This particular subject has now become a very high-profile concern for the “man in the street” and his or her perception of paper and its impact on the environment. With a view to retaining a balanced view therefore, it is important to spell out one or two key facts:


  • Paper cannot be recycled more than 5 or 6 times – otherwise the fibre becomes so short that it washes down the drain!.
  • Not all paper is recyclable - due to impracticality (e.g. laminated, plasticized etc), economics (e.g. collection, transport, de-inking), or the environment (e.g. use of additional chemicals, de-inking).
  • Quality (particularly tear-strength) and other characteristics demand some virgin fibre in the paper mix.
  • The recycling rate in Europe reached almost 65% in 2007.


  • Close to 70% of fibre used in the UK paper industry is now waste/recovered paper.
  • There is unfortunately a great deal of emotional misinformation on so-called “unnecessary felling of trees”
  • Tropical rain-forests do NOT provide wood for paper manufacture!
  • Forests felled for paper, almost invariably, have been planted to provide raw material for the industry.
  • It’s a crop - who objects to wheat being harvested?
  •  Concept of Sustainable Forestry - European forests have increased by 30% in 1990s (equivalent to the area of Cyprus every year..

    PFSE and Paper:

So, paper is commonly made from wood fibres which have been inter-twined into a substrate, held together and coated with various materials such as china clay and starch. During the paper-making process the majority of the fibres assume a predominant direction which becomes the “grain” direction of the paper, though obviously the web format ensures that there is adequate linking to give some cross-strength to the paper too. Nevertheless, identification of and benefiting from the grain direction is an absolutely key element to the PFSE design and construction. By building up a multiple layer of papers applied in different directions, the inherent strength of the furniture is achieved. It is comparable to the concept of ply-wood construction, where the composite strength is achieved by sticking thin layers of wood veneers in different grain directions, one on top of the other  (the source material is the same of course…..i.e. wood!).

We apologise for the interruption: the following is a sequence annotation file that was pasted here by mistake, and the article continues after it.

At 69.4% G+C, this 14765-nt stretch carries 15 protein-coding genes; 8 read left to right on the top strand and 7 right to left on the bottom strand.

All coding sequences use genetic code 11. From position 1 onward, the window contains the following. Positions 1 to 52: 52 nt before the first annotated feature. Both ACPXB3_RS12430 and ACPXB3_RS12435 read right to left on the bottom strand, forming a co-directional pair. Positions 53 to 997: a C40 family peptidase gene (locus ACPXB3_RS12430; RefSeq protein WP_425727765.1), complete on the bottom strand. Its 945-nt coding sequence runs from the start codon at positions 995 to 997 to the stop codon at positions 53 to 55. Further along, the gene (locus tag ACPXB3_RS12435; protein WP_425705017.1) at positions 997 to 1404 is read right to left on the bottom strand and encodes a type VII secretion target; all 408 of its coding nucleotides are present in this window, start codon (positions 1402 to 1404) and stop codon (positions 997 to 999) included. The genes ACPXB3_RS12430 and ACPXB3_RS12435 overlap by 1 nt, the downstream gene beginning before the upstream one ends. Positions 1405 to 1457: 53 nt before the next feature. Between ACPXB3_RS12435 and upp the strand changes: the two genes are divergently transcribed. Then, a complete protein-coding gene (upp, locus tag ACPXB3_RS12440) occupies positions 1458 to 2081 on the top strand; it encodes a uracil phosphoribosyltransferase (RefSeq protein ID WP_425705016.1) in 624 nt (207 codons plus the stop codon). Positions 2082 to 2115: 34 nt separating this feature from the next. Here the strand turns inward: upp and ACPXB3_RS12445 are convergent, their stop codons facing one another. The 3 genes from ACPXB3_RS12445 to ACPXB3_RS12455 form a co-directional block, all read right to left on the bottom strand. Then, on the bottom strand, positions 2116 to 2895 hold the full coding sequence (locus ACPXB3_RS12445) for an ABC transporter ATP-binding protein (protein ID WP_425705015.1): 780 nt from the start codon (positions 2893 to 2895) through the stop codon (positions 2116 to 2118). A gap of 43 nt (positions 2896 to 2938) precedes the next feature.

Another important aspect of the PFSE construction concerns the type of paper used for making furniture. The base material for the furniture of course tends to be cardboard, often corrugated cardboard (which, again, derives its strength from this concept of a multi-layered sandwich), but it is joined together, and acquires additional strength, using strips of newsprint and flour-based adhesive which soaks into the paper strips and the outer surface of the cardboard. It is therefore vital that the paper used for this purpose has adequate absorption qualities so as to encourage the glue or adhesive to soak into the paper surfaces. If you hold a piece of paper up to a light, you can detect a sort of “cloudy” formation with some areas of the paper almost transparent, and others with thicker patches like clouds in the sky. This is referred to as the paper formation, and the higher quality the paper, the less marked this variability of composition is. BUT….the looser or patchier the formation, the better the absorption qualities are, and the more suited it is for PSFE purposes! Newspaper or newsprint is the best material because it is usually made from recycled and/or mechanically-produced pulp which tends to have a less dense formation, possibly fewer additives such as starch and china clay, and therefore a greater suitability to soak up glue.